Words by Dalene Heck / Photography by Pete Heck
I almost cried twice on our last day of paddling.
The first time, in utter frustration. As I struggled into the dry suit and pulled on those awfully tight boots for the last time, I was on the verge of a complete meltdown. Tough weather, a couple of bad nights sleep and the greasy state of my being had begun to take their toll.
The last day was to be one of our longest: 10 km before lunch and 16 after. We started the day with no blue sky to be seen, the rain continued to taunt us in slow lyrical drops.On the water, Pete and I had developed too good of a rhythm with the oars. When we both paddled at our comfortable pace we would end up surging past others, and Gaddi was specific about nobody getting too far ahead on this last day. The biggest problem was that it was our coldest day yet – we had to take turns paddling so that we wouldn’t get too far ahead, and yet try to keep the blood pumping for warmth.
That morning, we had all vowed to stop using the words
blue sky or sun, playfully believing that if we ignored those unfeeling objects completely they would come looking for us instead. Our scheming worked – at lunch the sun peaked out and we felt an immediate rush of warmth – it boosted my mood considerably.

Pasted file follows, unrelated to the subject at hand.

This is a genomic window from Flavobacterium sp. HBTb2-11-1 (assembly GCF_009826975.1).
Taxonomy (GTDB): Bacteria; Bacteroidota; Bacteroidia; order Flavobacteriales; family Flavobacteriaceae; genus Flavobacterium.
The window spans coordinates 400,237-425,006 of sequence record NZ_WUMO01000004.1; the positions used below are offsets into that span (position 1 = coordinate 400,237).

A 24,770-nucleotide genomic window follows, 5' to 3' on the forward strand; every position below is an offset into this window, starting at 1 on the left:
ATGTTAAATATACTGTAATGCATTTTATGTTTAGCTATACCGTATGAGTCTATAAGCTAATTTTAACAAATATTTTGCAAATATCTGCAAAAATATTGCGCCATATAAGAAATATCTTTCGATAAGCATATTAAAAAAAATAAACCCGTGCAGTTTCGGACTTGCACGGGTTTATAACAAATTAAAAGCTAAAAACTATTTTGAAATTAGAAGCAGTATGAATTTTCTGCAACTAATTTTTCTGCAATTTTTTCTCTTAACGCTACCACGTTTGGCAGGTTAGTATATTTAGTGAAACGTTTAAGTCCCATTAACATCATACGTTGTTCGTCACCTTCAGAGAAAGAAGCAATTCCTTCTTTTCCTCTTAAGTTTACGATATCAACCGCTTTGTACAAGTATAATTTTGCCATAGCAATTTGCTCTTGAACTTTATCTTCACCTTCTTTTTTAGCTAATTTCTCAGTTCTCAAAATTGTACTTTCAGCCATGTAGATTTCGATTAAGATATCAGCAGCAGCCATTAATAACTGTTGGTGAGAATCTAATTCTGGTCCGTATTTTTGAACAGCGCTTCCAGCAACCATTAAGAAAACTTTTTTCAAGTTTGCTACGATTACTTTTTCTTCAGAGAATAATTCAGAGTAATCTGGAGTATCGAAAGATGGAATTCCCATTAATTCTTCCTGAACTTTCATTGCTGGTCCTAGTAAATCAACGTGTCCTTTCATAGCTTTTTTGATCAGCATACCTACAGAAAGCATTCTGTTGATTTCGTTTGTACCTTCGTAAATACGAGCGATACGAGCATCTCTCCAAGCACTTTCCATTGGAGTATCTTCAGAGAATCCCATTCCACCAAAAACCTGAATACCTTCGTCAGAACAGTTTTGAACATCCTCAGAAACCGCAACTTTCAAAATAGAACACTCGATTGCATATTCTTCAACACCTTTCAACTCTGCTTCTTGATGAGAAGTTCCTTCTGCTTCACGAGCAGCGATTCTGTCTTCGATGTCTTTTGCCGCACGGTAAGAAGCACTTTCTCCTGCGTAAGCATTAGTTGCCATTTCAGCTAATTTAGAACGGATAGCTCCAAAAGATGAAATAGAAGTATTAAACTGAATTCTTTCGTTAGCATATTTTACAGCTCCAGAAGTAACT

The sun stayed with us for a part of the way but then lost its battle with cloud cover. We were all immediately chilled with many kilometers yet to go. But one turn around the corner and our moments of dismay were cut short – up ahead we saw our end – the Knud Rasmussen glacier. We seemed so close and it first appeared so small, but as we inched closer the sheer mass of it became obvious and we all fell into awe. We finally pulled aside to what would be our home for the night, just meters from the grand chunk of moving ice.
I wobbled getting out of the kayak and carrying our stuff up the hill, the last kilometers had been long ones. But we were finally at the end of our magnificent journey, this would be our last stop, our last camp, our last night in the wilderness of Greenland.
Which brought me to my second brush with tears.
Out of pure joy. This had been, without a doubt, the most adventurous journey I had ever taken. And while some things were easier than I thought (the paddling), dealing with the elements (and those damn boots) had been a constant challenge.
But, I did it. I completed a 96 km journey that undoubtedly brought out the best and worst in me. My sweet reward was not only some of the most spectacular scenery that Pete and I had ever seen, but also a colossal sense of accomplishment.
And as we posed for this cheesy ‘Hey ma, we’re in Greenland!’ photo, I had to fight back against the lump forming in my throat.
Because, hey ma. We were in Greenland. We just completed the biggest adventure of our lives in the most remote place we’ve ever traveled.
If that’s not cause for joyful tears, then I don’t know what is.